Our very own Brian Gravel sat down with Morgan Hynes, Research Professor at Tufts and pulled together a comprehensive guide to help teachers apply to small grants, and win!
Small grants designed specifically for teachers to try new initiatives, gather new materials and resources, or gain access to professional development services are available from a number of organizations. Typically, these organizations will have a specific application to be completed, which may include a number of different requirements. Some general tips for preparing these applications are as follows:
1. What is the need?
In order for the granting organization to award you funding, they must see a clear need for your work. Defining and presenting the need can happen a number of ways, but the most important thing to communicate is that you have a problem you are trying to solve, and the money from this grant will help you solve it.
2. What is your plan?
It is important to clearly identify what you will do with the money, and how that plan directly related to the need you defined. All too often the plan for how the problem will be solved is vague and unclear – which is an excuse for the funders to reject your application. If they read your application and know exactly how you will spend their money and what you and your students will be doing, youre off to a good start.
3. Be innovative.
Typically, funders are not interested in giving you money for things you already do. That is, they want to see a new idea that you are hoping to try if you get the money to put it into action. For this reason, grants are great opportunities to be an innovative teacher – to try new experiences with your students, to try new instructional approaches, and to change the way your students engage with math and science.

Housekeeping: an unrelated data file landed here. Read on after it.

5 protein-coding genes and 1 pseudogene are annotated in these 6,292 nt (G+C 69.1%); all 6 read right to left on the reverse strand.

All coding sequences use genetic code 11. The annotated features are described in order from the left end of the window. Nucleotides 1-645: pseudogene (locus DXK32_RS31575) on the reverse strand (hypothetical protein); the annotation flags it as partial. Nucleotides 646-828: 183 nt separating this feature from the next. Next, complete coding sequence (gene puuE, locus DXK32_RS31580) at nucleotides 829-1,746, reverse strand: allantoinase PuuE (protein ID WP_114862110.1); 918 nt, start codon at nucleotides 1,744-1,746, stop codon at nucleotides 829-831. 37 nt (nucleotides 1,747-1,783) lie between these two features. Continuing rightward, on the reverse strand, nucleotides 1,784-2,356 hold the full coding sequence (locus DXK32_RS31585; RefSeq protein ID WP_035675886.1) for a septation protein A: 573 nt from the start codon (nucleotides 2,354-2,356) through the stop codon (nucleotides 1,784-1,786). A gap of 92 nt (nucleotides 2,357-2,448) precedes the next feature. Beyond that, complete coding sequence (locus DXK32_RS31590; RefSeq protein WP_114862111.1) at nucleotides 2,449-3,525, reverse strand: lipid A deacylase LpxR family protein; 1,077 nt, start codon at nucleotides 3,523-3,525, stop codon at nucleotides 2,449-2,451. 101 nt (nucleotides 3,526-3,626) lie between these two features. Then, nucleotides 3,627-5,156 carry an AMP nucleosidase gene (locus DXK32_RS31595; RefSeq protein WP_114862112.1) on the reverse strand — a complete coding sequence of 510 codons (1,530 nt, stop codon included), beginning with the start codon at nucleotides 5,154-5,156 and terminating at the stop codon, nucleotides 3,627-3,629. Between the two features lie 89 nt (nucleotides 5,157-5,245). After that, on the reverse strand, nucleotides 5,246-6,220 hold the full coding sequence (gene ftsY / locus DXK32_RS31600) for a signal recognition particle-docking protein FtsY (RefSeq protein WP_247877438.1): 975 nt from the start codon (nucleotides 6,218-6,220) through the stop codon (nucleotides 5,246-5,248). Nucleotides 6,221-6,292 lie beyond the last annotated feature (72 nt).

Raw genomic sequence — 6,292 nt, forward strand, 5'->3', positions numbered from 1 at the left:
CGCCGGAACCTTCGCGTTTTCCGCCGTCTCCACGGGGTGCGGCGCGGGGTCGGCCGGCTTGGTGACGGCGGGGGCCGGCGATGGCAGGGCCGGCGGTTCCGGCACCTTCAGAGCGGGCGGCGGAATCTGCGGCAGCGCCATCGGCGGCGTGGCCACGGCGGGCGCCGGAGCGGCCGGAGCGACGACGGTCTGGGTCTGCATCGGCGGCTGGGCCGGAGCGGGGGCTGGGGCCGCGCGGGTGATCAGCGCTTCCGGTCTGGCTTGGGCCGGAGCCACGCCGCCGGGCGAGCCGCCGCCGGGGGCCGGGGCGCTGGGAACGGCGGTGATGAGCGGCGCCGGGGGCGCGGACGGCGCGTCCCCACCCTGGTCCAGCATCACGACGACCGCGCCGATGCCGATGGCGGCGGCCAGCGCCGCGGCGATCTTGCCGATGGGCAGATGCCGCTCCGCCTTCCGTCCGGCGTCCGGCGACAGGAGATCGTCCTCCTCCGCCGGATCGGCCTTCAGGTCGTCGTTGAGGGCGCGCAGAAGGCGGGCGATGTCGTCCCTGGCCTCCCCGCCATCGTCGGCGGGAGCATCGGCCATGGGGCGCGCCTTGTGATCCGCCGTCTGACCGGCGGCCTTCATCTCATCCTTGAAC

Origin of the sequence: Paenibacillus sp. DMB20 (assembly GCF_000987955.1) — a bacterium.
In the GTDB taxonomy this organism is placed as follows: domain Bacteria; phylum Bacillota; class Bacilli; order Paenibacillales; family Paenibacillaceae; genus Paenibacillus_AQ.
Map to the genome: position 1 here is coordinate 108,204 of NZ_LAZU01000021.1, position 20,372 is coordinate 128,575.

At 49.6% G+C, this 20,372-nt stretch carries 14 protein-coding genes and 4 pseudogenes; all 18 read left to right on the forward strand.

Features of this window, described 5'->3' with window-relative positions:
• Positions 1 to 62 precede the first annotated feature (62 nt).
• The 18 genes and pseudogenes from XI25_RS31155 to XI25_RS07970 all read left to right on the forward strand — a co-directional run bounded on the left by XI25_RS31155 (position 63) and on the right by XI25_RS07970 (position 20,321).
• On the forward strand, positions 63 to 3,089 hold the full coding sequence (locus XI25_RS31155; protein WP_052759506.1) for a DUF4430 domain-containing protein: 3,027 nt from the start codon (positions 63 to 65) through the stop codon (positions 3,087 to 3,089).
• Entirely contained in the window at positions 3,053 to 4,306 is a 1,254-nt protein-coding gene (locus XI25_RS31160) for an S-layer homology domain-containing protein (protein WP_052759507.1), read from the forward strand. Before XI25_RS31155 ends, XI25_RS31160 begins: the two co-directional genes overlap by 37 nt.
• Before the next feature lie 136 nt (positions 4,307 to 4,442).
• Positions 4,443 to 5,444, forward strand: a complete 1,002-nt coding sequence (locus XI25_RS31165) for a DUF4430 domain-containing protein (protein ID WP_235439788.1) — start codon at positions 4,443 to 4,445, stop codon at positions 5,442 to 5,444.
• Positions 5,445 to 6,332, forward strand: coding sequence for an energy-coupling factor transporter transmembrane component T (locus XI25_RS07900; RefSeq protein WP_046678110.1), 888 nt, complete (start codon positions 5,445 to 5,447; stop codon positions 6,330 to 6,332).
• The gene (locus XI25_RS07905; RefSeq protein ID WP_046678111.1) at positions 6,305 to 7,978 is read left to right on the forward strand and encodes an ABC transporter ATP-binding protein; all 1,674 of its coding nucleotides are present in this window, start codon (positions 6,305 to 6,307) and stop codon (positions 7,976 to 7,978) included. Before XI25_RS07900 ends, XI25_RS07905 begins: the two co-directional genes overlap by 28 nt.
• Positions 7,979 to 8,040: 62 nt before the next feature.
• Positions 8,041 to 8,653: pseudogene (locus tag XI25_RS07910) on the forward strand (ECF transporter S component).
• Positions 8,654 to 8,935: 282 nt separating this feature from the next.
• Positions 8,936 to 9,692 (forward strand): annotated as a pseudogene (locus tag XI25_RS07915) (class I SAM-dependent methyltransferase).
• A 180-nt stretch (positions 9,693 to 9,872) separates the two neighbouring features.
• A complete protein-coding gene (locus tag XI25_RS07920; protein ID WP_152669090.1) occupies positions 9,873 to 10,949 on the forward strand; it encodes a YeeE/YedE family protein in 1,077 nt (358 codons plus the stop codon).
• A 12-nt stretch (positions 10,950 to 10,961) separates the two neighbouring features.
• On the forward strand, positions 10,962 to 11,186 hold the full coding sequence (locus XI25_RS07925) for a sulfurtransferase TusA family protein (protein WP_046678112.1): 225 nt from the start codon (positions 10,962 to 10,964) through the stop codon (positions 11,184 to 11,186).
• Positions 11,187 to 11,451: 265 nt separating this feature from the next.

4. What are you spending the money for?
It must be clear to the funders that you are spending money for the right reasons. For example, if you request a computer – it must be painfully obvious how you could not do the work without the computer. The same goes for other kinds of technical equipment. Just be clear, and you should be fine.
5. Read the RFP (Request for Proposal)/Grant Guide.
It is very important to read the grant solicitation carefully. Make sure your project meets the funders’ needs, use the language they use, and make sure you are solving a problem that they would be interested in!
6. Expected outcomes.
If you receive the money and carry out your plan, what do you expect the benefits to be for you and your students? You may not know that these outcomes are going to happen, but make a clear connection to how the money being spent on X leads to students gains in Y. AND, how will you measure this? The funders want to see how you know things improved; so, make sure you think about how to measure the gains your students make, and how you will present that information.
There are many opportunities out there, and all it takes is one in the door and you’ll realize how doable it is!